Jobs, growth, decentralisation and strong local governance go hand in hand. A pile of Cabinet Ministers, unlike the Prime Minister, decided against a diary day to campaign in favour of Mayors, and that is because the campaign for growth was never a one trick pony. So as the Coalition re-launches itself this week it ought to congratulate key ministers on the deep progress they have made to build local power. It ought to welcome this success but then take a radical step forward.
Think of all the firsts: Planning guidance has been slashed from over a thousand pages to fifty. Local charities have new ‘community rights’ – live in most places for the first time only this week - which permit them to save, run and buy assets which would otherwise be lost to local control. Liverpool, Leicester, and Salford have executive Mayors, Bristol wants one and even Birmingham which voted ‘no’ to a Mayor now has a leader for four years , rather than one subject to his group’s whims, thanks to the Localism Act.
‘City Deals’ which give new powers to local leaders push this logic much further still, and so will create the conditions for new growth in the West Country and the North of England even before Mayor Boris asks for fresh powers for London. For the first time Manchester will now get to reinvest some of the economic returns it generates from beefing up its transport infrastructure without the Treasury taking it all back to London. The English economic renaissance was never the subject of a single ‘PM’s plan’ or quick fix but comprises a portfolio of methods and opportunities by which localities can regain powers to drive growth as many once did.
A conviction that local people know best how to drive economic growth runs deep across the Coalition partners. Weaning central departments, rooted in Fabian evidence based policy making that looks backwards , from their distrust of real innovators and entrepreneurs who create new history going forwards, is consequently one of the government’s greatest challenges. Its success will be crucial for ‘Team Cameron’ and needs more than exhortations to ‘cut red tape’. And this is where the radical step is required.
The government needs more senior members who are both from, and will champion, the North and other regions beyond London. It needs at its heart those that will argue trenchantly for a dispersal of power to free up the niches in which public, civic and private innovation can collide to drive more value from our economy. It needs fresh policy thinking. And in seeking these it needs to have the courage to stay on its progressive course rather than default to the financial miscalculations of Ed Balls, or the political enthusiasms of Nadine Dorries. There is everything to play for now and fresh voices from diverse backgrounds will help.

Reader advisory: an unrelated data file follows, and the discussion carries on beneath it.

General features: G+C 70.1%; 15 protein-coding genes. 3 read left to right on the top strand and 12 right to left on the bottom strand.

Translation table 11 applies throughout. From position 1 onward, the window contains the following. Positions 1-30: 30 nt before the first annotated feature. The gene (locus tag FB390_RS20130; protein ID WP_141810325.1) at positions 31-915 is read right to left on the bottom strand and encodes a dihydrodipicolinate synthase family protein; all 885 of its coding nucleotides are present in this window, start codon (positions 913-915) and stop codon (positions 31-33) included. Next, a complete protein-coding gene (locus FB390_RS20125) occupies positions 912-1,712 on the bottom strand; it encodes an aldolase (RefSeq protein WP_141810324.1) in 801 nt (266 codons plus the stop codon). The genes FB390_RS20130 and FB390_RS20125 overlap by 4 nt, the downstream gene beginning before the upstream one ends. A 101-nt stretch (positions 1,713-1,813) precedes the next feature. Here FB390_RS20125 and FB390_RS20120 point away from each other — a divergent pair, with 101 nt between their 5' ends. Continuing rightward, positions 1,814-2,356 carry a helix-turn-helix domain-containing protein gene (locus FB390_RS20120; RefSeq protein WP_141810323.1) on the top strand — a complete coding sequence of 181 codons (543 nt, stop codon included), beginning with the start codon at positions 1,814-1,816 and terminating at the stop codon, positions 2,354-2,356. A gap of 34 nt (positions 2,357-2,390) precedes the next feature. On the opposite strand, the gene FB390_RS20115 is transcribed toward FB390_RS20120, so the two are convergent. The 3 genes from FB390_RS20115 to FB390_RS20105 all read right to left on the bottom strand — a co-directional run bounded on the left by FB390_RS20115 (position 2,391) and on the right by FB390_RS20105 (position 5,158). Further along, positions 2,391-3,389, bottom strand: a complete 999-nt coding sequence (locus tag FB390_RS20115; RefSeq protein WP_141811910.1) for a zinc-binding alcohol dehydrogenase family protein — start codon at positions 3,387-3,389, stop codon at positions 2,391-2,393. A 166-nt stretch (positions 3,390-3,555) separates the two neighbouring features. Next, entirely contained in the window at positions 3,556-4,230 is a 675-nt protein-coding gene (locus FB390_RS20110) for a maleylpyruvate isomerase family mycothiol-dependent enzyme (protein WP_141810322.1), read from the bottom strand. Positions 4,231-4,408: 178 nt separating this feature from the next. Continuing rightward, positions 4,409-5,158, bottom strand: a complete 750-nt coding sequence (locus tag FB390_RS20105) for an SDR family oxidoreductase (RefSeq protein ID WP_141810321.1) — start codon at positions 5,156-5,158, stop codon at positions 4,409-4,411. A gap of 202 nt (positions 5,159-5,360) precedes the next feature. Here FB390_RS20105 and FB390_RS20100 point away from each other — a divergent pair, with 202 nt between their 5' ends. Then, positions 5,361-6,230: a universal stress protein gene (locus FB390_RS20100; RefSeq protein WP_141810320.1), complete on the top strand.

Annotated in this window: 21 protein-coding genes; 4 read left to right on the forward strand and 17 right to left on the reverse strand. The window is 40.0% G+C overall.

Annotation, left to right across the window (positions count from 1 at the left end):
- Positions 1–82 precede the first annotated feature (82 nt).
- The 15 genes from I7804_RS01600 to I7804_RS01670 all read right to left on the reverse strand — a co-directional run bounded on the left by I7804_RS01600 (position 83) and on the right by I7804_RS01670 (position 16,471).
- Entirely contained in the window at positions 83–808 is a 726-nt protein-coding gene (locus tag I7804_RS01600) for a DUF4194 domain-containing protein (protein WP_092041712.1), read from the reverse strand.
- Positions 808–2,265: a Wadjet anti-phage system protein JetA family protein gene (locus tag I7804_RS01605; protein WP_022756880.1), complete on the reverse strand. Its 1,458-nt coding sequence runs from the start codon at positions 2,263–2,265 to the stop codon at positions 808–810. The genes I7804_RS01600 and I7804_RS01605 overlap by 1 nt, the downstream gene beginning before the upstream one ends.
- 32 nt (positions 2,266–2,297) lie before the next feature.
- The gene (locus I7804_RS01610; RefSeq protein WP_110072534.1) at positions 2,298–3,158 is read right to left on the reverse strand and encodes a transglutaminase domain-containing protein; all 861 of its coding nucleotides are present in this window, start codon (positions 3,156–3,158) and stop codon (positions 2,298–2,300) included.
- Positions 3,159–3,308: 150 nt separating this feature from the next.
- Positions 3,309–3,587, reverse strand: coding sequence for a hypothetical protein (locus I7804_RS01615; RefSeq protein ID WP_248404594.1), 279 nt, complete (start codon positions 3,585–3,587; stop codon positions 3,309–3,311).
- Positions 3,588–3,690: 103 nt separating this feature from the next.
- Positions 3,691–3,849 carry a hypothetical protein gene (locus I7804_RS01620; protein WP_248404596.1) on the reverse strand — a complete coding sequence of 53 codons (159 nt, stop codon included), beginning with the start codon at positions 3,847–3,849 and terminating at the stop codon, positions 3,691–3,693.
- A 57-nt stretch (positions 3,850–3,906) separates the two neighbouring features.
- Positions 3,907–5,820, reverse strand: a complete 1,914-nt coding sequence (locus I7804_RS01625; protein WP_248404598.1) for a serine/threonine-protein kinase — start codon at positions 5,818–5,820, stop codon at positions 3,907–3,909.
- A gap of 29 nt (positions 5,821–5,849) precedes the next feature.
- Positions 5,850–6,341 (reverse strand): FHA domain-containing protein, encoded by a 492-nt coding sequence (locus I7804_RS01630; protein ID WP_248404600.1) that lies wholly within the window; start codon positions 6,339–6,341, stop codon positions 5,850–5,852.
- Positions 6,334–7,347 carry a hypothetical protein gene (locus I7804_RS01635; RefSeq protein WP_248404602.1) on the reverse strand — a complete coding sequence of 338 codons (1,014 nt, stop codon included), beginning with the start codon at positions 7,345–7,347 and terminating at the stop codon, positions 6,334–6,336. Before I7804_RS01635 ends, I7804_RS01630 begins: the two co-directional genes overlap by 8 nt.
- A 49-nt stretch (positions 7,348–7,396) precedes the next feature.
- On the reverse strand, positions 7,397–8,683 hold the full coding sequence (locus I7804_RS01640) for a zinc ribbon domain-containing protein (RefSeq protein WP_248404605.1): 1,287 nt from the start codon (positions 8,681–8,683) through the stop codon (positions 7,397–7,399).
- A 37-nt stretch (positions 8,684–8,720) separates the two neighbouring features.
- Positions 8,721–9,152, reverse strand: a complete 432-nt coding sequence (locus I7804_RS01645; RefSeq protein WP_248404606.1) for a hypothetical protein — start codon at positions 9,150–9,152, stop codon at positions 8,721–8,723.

But there is a radical task for the future also. The Conservative party needs strategies to invade professional social welfare, the North and Britain’s minority communities . It needs to behave as if it is a ‘one nation’ party ready enthusiastically to govern the whole country and not just its heartlands. : To put it bluntly there has not been anyone in a Conservative cabinet from a professional social welfare background since Virginia Bottomley stepped down. This makes enthusiastic ‘social action’ trips led by MP’s look well-intentioned but could be seen to lack enduring commitment by those who graft away at the coalface of care in Northern hospitals, neighbourhoods and prisons with little public praise. A Conservative leadership network for the North could address this gap but also reach out to the emerging generation , less tribal than their forbears, open to becoming engaged, but who may still lack the confidence to speak ‘the Conservative’ or even ‘the Coalition’ name. Such a network could run trips to the South (and help Sussex visit Solihull and St Helen’s too). And, as Downing Street’s polling shows, these new takers will often be found in the Sikh, Chinese and Hindu communities whose position is now well established in many towns.
The four crucial calls of jobs, growth, decentralisation and strong local governance go hand in hand. And as the Coalition sets about its task with a new vigour it ought to celebrate the successes it has secured, but also name the more radical cutting edge that its needs to pursue them further. A new cutting edge that refreshes its current top team and builds a fresh one for the future.
Tom Lomax is a North West based journalist specialising in social affairs.